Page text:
Duration of Pulpal Anesthesia


The maximum duration of anesthesia possible in this trial was 43 minutes. The duration of pulpal anesthesia was significantly longer for first molars and first premolars but not for lateral incisors (see previous chart).

Conclusions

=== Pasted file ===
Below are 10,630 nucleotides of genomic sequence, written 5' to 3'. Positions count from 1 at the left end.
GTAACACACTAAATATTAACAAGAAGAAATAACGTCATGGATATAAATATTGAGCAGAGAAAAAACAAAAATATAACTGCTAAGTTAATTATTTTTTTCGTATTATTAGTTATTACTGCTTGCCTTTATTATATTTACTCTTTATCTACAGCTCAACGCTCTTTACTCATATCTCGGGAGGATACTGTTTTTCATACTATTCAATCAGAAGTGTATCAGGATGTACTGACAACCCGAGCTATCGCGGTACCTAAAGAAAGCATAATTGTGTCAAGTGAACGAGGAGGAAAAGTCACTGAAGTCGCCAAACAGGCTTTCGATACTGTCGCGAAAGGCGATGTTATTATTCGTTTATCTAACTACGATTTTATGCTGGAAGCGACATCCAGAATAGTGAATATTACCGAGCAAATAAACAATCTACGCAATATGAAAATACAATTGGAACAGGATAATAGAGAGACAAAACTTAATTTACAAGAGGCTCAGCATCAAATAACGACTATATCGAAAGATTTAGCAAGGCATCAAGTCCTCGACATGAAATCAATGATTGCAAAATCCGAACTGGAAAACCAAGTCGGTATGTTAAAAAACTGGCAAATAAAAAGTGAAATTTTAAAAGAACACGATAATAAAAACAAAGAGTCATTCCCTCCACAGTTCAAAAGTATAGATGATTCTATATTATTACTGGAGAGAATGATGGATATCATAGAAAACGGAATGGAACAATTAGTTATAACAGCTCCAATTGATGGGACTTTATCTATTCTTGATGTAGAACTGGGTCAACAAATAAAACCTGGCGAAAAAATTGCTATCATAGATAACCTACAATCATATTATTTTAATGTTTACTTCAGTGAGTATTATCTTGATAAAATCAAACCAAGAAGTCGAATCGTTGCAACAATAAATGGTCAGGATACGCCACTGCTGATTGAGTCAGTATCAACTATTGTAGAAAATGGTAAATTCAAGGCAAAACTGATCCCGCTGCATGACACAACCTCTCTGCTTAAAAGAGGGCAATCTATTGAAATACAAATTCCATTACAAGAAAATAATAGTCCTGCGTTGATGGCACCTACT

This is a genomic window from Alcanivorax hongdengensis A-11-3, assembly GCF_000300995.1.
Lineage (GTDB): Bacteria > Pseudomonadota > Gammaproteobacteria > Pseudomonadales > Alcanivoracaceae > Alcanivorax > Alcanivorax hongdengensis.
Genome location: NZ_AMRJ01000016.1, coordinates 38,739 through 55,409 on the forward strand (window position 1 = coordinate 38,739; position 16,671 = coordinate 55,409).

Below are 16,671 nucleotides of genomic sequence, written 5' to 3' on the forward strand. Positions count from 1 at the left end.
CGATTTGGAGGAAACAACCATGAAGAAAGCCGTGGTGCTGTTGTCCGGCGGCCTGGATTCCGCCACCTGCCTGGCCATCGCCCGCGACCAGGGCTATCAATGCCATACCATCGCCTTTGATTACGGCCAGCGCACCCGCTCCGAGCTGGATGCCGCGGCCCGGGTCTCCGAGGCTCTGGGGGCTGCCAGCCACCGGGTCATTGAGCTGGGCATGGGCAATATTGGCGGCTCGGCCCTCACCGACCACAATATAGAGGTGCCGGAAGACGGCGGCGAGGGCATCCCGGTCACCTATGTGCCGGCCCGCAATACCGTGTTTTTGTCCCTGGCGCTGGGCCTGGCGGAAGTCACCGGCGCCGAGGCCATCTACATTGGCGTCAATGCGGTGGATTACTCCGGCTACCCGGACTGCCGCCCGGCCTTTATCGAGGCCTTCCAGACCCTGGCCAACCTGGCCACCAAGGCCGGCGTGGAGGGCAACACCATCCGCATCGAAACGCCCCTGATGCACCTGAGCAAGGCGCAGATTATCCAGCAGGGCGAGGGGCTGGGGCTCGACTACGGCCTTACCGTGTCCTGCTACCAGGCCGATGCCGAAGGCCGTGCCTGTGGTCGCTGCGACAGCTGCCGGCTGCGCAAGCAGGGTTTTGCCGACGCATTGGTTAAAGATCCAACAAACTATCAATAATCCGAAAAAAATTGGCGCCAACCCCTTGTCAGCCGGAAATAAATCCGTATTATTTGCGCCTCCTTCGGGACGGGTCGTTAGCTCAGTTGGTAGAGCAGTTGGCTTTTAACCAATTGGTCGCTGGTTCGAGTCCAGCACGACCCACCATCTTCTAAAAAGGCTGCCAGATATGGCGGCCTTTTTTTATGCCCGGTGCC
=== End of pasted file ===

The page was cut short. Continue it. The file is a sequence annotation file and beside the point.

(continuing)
IANB injection supplemented with articaine by buccal infiltration was more successful than IANB alone for pulpal anesthesia in mandibular teeth. Articaine infiltration increased the duration of pulpal anesthesia in premolar and molar teeth when given in combination with a lidocaine IANB and produced a more rapid onset for premolars. These four clinical trials clearly demonstrate that articaine given by mandibular buccal infiltration in the mucobuccal fold by the first mandibular molar can provide more successful anesthesia of longer duration to mandibular teeth when administered alone or as a supplement to IANB. One thing to consider is that in each of these trials, buccal infiltration of articaine was administered adjacent to the first mandibular molar. These trials demonstrated the effectiveness of articaine in improving pulpal anesthesia success rates in molars and premolars. However, success rates and duration of anesthesia were not improved as significantly in lateral incisorsteeth at a distance from the site of local anesthetic deposition. Meechan JG, Ledvinka JI: Pulpal anaesthesia for mandibular central incisor teeth: a comparison of infiltration and intraligamentary injections, Int Endod J 35:629634, 2002. 63 In 2002, Meechan and Ledvinka studied the effect of infiltrating 1.0 mL of 2% lidocaine with 1:80,000 epinephrine buccally or lingually to the mandibular central incisor. 63 A success rate of 50% was achieved with the buccal or lingual injection site. However, when the injection